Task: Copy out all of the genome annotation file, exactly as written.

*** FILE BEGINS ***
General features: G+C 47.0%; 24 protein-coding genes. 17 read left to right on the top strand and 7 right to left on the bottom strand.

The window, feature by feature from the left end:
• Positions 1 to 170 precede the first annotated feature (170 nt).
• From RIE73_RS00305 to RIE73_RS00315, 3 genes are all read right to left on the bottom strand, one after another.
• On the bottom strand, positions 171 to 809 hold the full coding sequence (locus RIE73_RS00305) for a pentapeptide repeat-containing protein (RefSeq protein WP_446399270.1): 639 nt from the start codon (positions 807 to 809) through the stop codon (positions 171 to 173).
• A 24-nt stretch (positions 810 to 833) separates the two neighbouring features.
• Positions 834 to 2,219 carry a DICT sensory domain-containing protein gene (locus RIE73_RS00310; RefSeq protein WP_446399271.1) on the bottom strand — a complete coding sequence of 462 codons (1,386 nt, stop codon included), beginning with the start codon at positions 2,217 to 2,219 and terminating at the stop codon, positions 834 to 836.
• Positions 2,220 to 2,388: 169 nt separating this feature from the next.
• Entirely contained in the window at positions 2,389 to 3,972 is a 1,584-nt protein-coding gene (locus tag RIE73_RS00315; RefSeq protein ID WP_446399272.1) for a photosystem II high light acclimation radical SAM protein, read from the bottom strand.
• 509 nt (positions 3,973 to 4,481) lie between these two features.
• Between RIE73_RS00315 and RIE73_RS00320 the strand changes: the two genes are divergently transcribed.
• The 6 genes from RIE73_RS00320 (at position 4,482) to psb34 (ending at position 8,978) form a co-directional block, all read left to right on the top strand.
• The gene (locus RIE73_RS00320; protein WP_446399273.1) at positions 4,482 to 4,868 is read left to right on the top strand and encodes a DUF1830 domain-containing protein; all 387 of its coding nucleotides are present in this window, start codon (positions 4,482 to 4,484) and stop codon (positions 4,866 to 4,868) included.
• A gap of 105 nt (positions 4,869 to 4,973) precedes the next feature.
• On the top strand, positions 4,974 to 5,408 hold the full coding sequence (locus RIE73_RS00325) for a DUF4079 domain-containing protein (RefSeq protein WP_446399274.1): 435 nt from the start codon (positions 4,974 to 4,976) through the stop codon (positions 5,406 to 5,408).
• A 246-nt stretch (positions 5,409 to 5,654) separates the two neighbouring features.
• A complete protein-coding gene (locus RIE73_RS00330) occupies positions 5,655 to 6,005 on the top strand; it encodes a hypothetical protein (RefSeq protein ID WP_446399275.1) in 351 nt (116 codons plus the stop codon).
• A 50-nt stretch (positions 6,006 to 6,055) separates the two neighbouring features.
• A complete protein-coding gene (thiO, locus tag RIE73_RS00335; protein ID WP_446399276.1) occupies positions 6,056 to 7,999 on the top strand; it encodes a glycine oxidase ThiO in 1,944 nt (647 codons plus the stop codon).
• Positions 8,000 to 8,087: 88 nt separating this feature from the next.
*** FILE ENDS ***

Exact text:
General features: G+C 47.0%; 24 protein-coding genes. 17 read left to right on the top strand and 7 right to left on the bottom strand.

The window, feature by feature from the left end:
• Positions 1 to 170 precede the first annotated feature (170 nt).
• From RIE73_RS00305 to RIE73_RS00315, 3 genes are all read right to left on the bottom strand, one after another.
• On the bottom strand, positions 171 to 809 hold the full coding sequence (locus RIE73_RS00305) for a pentapeptide repeat-containing protein (RefSeq protein WP_446399270.1): 639 nt from the start codon (positions 807 to 809) through the stop codon (positions 171 to 173).
• A 24-nt stretch (positions 810 to 833) separates the two neighbouring features.
• Positions 834 to 2,219 carry a DICT sensory domain-containing protein gene (locus RIE73_RS00310; RefSeq protein WP_446399271.1) on the bottom strand — a complete coding sequence of 462 codons (1,386 nt, stop codon included), beginning with the start codon at positions 2,217 to 2,219 and terminating at the stop codon, positions 834 to 836.
• Positions 2,220 to 2,388: 169 nt separating this feature from the next.
• Entirely contained in the window at positions 2,389 to 3,972 is a 1,584-nt protein-coding gene (locus tag RIE73_RS00315; RefSeq protein ID WP_446399272.1) for a photosystem II high light acclimation radical SAM protein, read from the bottom strand.
• 509 nt (positions 3,973 to 4,481) lie between these two features.
• Between RIE73_RS00315 and RIE73_RS00320 the strand changes: the two genes are divergently transcribed.
• The 6 genes from RIE73_RS00320 (at position 4,482) to psb34 (ending at position 8,978) form a co-directional block, all read left to right on the top strand.
• The gene (locus RIE73_RS00320; protein WP_446399273.1) at positions 4,482 to 4,868 is read left to right on the top strand and encodes a DUF1830 domain-containing protein; all 387 of its coding nucleotides are present in this window, start codon (positions 4,482 to 4,484) and stop codon (positions 4,866 to 4,868) included.
• A gap of 105 nt (positions 4,869 to 4,973) precedes the next feature.
• On the top strand, positions 4,974 to 5,408 hold the full coding sequence (locus RIE73_RS00325) for a DUF4079 domain-containing protein (RefSeq protein WP_446399274.1): 435 nt from the start codon (positions 4,974 to 4,976) through the stop codon (positions 5,406 to 5,408).
• A 246-nt stretch (positions 5,409 to 5,654) separates the two neighbouring features.
• A complete protein-coding gene (locus RIE73_RS00330) occupies positions 5,655 to 6,005 on the top strand; it encodes a hypothetical protein (RefSeq protein ID WP_446399275.1) in 351 nt (116 codons plus the stop codon).
• A 50-nt stretch (positions 6,006 to 6,055) separates the two neighbouring features.
• A complete protein-coding gene (thiO, locus tag RIE73_RS00335; protein ID WP_446399276.1) occupies positions 6,056 to 7,999 on the top strand; it encodes a glycine oxidase ThiO in 1,944 nt (647 codons plus the stop codon).
• Positions 8,000 to 8,087: 88 nt separating this feature from the next.